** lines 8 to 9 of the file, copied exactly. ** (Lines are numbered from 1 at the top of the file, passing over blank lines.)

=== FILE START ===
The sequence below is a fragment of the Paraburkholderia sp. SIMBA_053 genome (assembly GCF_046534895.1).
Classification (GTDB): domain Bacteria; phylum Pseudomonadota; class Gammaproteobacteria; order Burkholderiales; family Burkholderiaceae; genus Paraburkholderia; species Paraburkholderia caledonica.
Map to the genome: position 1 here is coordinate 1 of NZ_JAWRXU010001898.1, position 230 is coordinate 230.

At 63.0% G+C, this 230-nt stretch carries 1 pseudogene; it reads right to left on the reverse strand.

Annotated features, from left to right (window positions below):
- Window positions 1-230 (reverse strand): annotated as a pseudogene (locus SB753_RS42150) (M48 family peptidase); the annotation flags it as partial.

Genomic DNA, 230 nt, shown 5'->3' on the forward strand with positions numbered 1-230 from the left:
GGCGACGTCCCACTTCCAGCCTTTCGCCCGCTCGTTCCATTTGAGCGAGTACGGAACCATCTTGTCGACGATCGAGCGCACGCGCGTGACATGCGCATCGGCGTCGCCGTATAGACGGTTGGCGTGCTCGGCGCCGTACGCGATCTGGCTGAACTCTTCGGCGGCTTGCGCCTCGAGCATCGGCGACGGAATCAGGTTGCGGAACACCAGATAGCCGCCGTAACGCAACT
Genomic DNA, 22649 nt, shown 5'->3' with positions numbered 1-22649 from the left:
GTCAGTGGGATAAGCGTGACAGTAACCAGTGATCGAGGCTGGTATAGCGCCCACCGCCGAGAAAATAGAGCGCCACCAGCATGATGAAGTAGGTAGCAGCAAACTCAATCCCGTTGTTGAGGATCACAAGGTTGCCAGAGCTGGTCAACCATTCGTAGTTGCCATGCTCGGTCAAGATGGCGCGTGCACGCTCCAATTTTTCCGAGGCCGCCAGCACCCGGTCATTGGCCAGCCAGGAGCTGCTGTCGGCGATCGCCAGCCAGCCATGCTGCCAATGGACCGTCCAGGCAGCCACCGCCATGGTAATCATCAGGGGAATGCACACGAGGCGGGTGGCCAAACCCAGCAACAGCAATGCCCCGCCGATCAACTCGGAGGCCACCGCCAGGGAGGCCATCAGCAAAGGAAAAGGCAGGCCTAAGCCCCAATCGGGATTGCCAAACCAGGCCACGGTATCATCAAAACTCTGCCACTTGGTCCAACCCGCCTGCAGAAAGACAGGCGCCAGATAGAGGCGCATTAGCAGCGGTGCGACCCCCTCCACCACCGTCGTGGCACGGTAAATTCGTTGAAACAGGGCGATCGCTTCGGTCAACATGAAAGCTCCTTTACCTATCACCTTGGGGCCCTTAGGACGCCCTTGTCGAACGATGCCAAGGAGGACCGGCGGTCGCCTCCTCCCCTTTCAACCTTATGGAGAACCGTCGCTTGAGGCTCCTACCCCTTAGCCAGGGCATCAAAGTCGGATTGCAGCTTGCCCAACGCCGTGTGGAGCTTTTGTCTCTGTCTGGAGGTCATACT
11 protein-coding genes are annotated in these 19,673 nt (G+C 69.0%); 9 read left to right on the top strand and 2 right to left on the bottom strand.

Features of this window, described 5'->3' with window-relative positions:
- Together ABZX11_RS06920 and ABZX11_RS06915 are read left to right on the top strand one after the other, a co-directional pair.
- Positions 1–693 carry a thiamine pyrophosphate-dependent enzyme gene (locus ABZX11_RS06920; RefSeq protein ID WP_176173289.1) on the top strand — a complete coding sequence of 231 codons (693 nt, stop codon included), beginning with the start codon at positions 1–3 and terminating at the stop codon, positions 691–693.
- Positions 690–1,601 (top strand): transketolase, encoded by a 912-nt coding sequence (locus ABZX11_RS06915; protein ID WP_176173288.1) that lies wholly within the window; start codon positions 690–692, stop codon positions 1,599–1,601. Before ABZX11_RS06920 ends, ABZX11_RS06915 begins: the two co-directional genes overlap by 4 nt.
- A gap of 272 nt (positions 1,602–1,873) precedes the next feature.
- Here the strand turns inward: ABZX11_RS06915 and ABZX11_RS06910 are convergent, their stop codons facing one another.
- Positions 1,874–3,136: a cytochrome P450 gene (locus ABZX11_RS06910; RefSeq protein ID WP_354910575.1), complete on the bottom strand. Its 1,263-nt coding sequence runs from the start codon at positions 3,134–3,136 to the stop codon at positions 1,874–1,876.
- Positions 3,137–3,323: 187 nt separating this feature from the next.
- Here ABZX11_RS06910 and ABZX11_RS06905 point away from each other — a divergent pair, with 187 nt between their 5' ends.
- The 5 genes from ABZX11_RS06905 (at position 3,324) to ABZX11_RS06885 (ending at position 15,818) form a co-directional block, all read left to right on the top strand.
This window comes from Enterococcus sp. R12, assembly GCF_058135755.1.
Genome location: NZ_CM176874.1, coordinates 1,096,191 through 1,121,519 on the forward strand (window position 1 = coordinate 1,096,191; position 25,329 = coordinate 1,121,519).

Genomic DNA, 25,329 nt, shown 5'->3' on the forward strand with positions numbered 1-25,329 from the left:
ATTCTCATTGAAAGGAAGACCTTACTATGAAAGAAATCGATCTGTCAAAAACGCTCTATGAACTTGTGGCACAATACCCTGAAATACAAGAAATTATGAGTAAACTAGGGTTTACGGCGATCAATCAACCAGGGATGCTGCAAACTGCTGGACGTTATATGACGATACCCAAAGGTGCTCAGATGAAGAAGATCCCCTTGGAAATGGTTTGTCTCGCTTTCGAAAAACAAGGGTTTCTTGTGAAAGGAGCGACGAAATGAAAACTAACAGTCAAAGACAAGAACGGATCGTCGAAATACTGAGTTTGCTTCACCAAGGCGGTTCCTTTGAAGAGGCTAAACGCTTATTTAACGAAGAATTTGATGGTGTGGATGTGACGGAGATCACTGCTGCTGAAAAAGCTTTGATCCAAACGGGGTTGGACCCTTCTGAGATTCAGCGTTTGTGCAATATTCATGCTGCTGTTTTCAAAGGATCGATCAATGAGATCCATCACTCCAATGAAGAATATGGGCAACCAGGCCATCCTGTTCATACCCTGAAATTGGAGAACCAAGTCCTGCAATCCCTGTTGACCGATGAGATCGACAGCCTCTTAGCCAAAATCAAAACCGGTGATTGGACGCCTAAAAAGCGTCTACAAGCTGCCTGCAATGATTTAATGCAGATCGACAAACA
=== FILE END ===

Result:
GGCGACGTCCCACTTCCAGCCTTTCGCCCGCTCGTTCCATTTGAGCGAGTACGGAACCATCTTGTCGACGATCGAGCGCACGCGCGTGACATGCGCATCGGCGTCGCCGTATAGACGGTTGGCGTGCTCGGCGCCGTACGCGATCTGGCTGAACTCTTCGGCGGCTTGCGCCTCGAGCATCGGCGACGGAATCAGGTTGCGGAACACCAGATAGCCGCCGTAACGCAACT
Genomic DNA, 22649 nt, shown 5'->3' with positions numbered 1-22649 from the left: